Grand Canyon

Tourists and park staff were treated to a rare event on Thursday as, for the second time in as many years, clouds filled the Grand Canyon.

According to Brian Klimowski, meteorologist in charge at the National Weather Service in Flagstaff, Arizona, the phenomenon, called a cloud inversion, happens when a cloud band forms between a lower layer of dense, cool air and a higher layer of relatively warmer air. Recent rains and long, calm nights allowed a cloud deck, about 500 feet thick, to form just below the canyon rim.

Klimowski, who said he had a "front row seat" to last year's inversion, said this kind of inversion is more common in other areas, but seeing two in two years at the Grand Canyon is uncommon.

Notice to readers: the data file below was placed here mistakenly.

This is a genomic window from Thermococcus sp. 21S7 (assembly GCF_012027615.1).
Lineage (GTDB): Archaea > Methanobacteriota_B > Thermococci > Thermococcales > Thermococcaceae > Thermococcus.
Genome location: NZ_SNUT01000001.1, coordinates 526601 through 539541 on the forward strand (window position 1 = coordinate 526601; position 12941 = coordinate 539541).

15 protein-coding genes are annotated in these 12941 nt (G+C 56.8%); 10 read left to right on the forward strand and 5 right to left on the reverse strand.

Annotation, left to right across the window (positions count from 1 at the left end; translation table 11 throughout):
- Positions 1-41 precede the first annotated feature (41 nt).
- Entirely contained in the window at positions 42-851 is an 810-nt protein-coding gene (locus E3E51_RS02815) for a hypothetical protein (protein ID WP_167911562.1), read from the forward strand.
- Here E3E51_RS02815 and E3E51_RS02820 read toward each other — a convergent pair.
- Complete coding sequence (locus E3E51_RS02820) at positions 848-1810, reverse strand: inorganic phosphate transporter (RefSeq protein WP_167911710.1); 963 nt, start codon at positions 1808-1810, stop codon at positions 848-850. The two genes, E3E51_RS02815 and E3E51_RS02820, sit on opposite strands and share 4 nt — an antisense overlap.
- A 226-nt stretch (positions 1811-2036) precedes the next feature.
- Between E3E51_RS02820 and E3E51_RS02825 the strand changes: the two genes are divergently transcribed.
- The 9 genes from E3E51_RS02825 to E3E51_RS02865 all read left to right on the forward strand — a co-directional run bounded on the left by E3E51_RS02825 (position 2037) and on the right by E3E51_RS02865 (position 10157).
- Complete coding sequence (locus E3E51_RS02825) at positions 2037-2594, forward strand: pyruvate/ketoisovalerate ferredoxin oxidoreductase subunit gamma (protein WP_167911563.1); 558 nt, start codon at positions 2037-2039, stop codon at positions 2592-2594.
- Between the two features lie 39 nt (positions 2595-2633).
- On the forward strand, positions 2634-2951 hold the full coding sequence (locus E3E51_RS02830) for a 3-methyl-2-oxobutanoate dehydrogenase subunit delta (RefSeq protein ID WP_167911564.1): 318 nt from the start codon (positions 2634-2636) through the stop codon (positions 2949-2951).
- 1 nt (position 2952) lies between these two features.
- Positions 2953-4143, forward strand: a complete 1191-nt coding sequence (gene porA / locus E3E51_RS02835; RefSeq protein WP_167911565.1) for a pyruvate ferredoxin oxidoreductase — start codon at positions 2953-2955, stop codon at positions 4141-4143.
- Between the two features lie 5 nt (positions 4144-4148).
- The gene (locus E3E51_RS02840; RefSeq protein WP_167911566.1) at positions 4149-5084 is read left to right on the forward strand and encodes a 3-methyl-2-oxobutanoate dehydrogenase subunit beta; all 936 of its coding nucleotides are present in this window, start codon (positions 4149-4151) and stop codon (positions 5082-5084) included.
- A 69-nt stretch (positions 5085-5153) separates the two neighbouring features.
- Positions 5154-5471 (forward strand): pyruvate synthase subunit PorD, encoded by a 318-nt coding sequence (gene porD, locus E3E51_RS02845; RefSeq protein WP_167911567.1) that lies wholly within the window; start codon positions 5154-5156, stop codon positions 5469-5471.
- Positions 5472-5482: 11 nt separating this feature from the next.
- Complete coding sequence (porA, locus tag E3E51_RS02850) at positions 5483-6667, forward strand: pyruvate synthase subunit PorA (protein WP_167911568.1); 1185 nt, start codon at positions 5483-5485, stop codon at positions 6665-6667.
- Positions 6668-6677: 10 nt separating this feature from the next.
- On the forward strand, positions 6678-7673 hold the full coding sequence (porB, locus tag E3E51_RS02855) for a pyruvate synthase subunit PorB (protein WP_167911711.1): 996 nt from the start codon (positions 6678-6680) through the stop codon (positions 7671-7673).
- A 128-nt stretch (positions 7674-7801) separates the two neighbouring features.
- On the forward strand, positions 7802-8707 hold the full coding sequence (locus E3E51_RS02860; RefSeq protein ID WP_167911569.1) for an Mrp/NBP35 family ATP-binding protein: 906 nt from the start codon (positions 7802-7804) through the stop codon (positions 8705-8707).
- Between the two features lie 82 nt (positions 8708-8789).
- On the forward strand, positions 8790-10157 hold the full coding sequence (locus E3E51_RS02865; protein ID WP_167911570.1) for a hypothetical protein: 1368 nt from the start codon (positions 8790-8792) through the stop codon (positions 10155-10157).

"It is a relatively rare event for it to spill into the Grand Canyon. It happens once or twice a decade, but it's absolutely spectacular," he said.

While from the rim it looks like one could walk across the top of the canyon, those on the canyon floor looking up would see a low bank of clouds overhead.

As the air warms, the clouds will disappear, possibly not returning for many years.

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